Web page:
You can blame Indian fuel quality for the delay in Audi launching the new A4 with a diesel engine. Audi’s sophisticated new 2.0-litre TDI unit that powers this A4 was built to run only on Euro 6 grade diesel, which is not available in India. As a result, the carmaker had to undertake the long and costly exercise to retrograde the engine to run on India's Bharat Stage 4 grade diesel.
In Audi-speak, the '35 TDI' badge on the trunk is there to tell you this version of the A4 comes powered by a four-cylinder 2.0-litre diesel engine. Peak power is a strong 190hp and max torque is an impressive 400Nm. These figures are identical to the BMW 320d’s engine and also put the A4 diesel right between the Mercedes-Benz C220d and C250d diesels on the power scale. However, where its rivals are rear-wheel drive, the A4 diesel is front-wheel drive only; there’s no Quattro version in India either. Transferring the power from the engine to the driven wheels is a seven-speed dual-clutch transmission. Remember, the last A4 diesel featured a CVT, so the driving experience promises to be better here.
Badge aside, there’s only the twin exhausts at the rear that distinguish the diesel A4 from its petrol sibling. It’s a smart-looking car whose design errs on the side of understatement.
What’s it like on the inside?
Again, there’s nothing new to report about the diesel A4 here; the cabin is identical to the A4 30 TFSI petrol car. That is to say it’s a very modern Audi cabin that scores big for material quality and ambience. Audi’s brilliant ‘Virtual Cockpit’ digital instruments (only on this top-spec Technology trim car), MMI infotainment system and haptic buttons for the air-con that preview the function as you run your finger on them make the cabin look and feel cutting-edge. Front seat comfort is good and passengers in the back also get plenty of room to sit comfortably. The all-important rear seat is well padded but it’s a place best suited for two occupants; the middle passenger will find space tight.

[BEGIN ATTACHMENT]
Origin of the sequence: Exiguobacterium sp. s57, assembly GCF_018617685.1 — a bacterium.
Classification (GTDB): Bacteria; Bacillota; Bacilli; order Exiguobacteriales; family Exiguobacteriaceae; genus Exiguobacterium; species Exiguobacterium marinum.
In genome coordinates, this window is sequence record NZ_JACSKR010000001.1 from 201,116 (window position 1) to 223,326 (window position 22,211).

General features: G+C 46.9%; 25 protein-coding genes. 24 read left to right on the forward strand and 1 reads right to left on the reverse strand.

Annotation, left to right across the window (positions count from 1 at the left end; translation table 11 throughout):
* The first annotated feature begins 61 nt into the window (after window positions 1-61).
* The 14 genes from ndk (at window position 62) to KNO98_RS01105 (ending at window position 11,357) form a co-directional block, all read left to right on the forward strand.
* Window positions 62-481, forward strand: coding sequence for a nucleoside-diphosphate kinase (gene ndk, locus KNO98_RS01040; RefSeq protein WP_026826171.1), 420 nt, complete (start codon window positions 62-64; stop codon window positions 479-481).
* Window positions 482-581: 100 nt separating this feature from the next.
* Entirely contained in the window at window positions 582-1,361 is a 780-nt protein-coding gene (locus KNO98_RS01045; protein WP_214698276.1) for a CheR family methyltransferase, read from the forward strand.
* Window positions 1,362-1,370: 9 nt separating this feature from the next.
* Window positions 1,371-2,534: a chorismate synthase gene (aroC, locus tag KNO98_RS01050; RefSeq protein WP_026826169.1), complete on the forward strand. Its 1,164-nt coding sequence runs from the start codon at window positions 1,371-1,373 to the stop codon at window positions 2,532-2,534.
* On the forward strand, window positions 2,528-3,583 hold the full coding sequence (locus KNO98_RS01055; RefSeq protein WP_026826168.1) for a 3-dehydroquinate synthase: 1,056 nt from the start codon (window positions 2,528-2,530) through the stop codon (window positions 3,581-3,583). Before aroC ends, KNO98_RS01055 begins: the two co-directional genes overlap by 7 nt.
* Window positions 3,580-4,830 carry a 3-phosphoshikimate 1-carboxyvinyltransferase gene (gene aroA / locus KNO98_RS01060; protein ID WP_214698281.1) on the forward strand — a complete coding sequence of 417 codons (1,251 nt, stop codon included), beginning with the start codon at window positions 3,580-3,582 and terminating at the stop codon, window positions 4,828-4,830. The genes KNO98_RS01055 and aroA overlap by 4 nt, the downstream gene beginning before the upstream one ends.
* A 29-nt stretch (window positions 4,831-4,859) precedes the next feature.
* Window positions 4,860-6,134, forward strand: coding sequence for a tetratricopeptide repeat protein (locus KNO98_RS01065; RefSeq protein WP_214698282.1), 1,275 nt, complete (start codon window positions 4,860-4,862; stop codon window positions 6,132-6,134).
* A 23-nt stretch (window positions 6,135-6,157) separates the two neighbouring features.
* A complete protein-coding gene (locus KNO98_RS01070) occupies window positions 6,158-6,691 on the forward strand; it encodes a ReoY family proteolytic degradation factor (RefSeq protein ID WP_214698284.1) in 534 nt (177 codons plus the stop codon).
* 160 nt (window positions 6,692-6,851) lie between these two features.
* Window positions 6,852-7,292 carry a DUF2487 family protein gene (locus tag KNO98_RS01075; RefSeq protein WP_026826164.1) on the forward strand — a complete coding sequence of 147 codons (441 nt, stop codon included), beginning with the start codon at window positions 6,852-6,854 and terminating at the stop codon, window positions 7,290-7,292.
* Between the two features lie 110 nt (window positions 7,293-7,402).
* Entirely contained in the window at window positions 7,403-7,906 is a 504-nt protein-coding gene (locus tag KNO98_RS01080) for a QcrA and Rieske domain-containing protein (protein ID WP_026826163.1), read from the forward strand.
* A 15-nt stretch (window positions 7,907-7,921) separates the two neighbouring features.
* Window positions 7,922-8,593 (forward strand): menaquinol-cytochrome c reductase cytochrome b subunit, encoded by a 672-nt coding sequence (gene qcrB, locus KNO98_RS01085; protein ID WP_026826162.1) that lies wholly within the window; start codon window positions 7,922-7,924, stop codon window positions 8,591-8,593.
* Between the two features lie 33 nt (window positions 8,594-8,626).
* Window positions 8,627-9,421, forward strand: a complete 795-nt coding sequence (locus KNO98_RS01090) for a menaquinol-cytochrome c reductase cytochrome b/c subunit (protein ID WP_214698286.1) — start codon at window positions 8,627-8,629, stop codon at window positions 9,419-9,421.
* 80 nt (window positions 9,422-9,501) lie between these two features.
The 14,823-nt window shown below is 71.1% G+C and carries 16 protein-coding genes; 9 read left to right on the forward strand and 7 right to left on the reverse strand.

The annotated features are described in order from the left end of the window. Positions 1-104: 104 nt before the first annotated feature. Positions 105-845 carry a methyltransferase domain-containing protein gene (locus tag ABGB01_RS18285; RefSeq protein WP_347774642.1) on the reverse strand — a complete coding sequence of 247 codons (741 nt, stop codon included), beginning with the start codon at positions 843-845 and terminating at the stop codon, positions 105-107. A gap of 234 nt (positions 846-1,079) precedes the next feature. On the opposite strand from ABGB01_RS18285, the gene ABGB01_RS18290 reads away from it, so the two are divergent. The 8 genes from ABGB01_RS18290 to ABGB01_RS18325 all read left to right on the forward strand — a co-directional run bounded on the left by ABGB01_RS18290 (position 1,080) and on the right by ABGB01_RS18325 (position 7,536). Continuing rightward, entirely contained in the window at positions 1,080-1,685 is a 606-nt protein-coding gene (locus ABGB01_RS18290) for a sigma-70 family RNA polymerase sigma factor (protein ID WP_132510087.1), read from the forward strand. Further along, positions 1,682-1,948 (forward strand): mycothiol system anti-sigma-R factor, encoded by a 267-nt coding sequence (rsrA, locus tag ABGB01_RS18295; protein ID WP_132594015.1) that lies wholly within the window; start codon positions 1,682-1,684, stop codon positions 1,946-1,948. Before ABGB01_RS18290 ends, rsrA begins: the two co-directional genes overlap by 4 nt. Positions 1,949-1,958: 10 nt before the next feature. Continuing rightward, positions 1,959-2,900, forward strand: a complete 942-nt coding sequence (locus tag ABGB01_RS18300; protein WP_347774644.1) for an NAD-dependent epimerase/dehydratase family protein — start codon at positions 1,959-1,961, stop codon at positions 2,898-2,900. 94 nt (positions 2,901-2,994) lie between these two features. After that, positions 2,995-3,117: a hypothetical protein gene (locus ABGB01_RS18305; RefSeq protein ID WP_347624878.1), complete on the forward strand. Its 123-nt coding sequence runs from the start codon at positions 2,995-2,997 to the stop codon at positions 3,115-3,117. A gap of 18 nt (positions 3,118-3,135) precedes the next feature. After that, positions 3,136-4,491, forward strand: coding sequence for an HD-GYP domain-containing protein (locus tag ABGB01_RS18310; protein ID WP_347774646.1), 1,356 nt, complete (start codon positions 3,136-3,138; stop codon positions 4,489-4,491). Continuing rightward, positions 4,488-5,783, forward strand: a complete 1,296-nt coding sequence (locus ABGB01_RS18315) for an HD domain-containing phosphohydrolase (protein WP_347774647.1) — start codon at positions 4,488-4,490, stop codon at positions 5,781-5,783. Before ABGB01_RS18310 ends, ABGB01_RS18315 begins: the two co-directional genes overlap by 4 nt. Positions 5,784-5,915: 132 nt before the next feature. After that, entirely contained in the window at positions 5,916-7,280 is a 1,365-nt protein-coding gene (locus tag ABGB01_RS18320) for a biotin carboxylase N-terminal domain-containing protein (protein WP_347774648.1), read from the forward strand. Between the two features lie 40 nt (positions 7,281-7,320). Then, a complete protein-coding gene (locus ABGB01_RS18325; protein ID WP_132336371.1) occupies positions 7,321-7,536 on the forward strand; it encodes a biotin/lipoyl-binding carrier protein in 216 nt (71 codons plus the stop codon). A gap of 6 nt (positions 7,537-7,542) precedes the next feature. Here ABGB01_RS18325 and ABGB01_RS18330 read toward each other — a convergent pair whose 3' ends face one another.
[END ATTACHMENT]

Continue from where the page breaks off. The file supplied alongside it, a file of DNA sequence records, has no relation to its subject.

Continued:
What’s it like to drive?
The last-gen A4’s diesel was the quietest in the class, and the new engine keeps that flag flying high. It’s really quiet at idle, and though there is a mild grumble at low revs and you can hear the engine when you floor the accelerator, it’s never loud or harsh. In average driving, especially engine and overall cabin noise levels remain admirably low.
Performance is really impressive. Sure, its 8.08 second 0-100kph time is well off the BMW 320d M Sport’s launch-control-enabled 7.25 second benchmark figure, but you’ll never feel left wanting for power in the A4. The A4 responds well to even mild taps on the throttle and generally feels peppy and light on its feet. It’s alert at low revs but comes into its element as the engine revs on crossing 2000rpm. The mid-range is strong and if you keep the pedal to the metal, the engine will rev happily to 4700rpm before the electronics step in and upshift automatically. As always, the dual-clutch gearbox is quick in gearshifts and adapts well to your driving style. You can also use the paddle-shifters and the chunky gear lever for manual control of gearshifts.
As mentioned, the A4 is available in India in front-wheel drive only. Launch the car hard and you will feel some effects of torque steer and, honestly, it’s not as exciting around the bends as its rivals either. However, you always do get a good feeling of control at the helm and handling is always safe and predictable, which should be enough dynamic prowess for the majority of A4 buyers. You can fine tune the experience to the extent thanks to the four driving modes on offer – Normal, Dynamic, Auto and Individual. Were it up to us, we’d go for the Individual setting and put the steering in Dynamic and engine in Normal. The compromise brings in the more feel-some steering from the sporty mode while doing away with its mildly jerky low-speed power delivery. The driving modes don’t alter the A4’s suspension characteristics, but the stock setup is rather nice as is. Bump absorption is excellent and the overall ride quality is largely free from that typical firmness we’ve come to expect from European cars. That the suspension does its work quietly is also something that helps maintain the calm in the cabin. If there’s something to bring up, it’s that there is perhaps a bit more up and down movement at triple-digit speeds compared to the petrol engine car. But even so, the A4 diesel feels well damped at all times.
Should I buy one?
Recommending the new A4 to anybody so far has always included a caveat about the petrol engine. It’s a good engine, no doubt, but comes across as a bit underwhelming for a luxury car. With this diesel engine, the A4 finally gets the power it always deserved. The diesel engine is strong, refined and, with an ARAI-tested fuel-economy of 18.25kpl, promises to be fuel efficient too. In fact, the diesel engine immediately makes the new A4 feel more complete and elevates it in terms of desirability. Also, with a price tag of Rs 40.2- 43.3 lakh (ex-showroom, Delhi), the A4 35 TDI is competitively priced by class standards. The long wait for the A4 diesel has been worth it.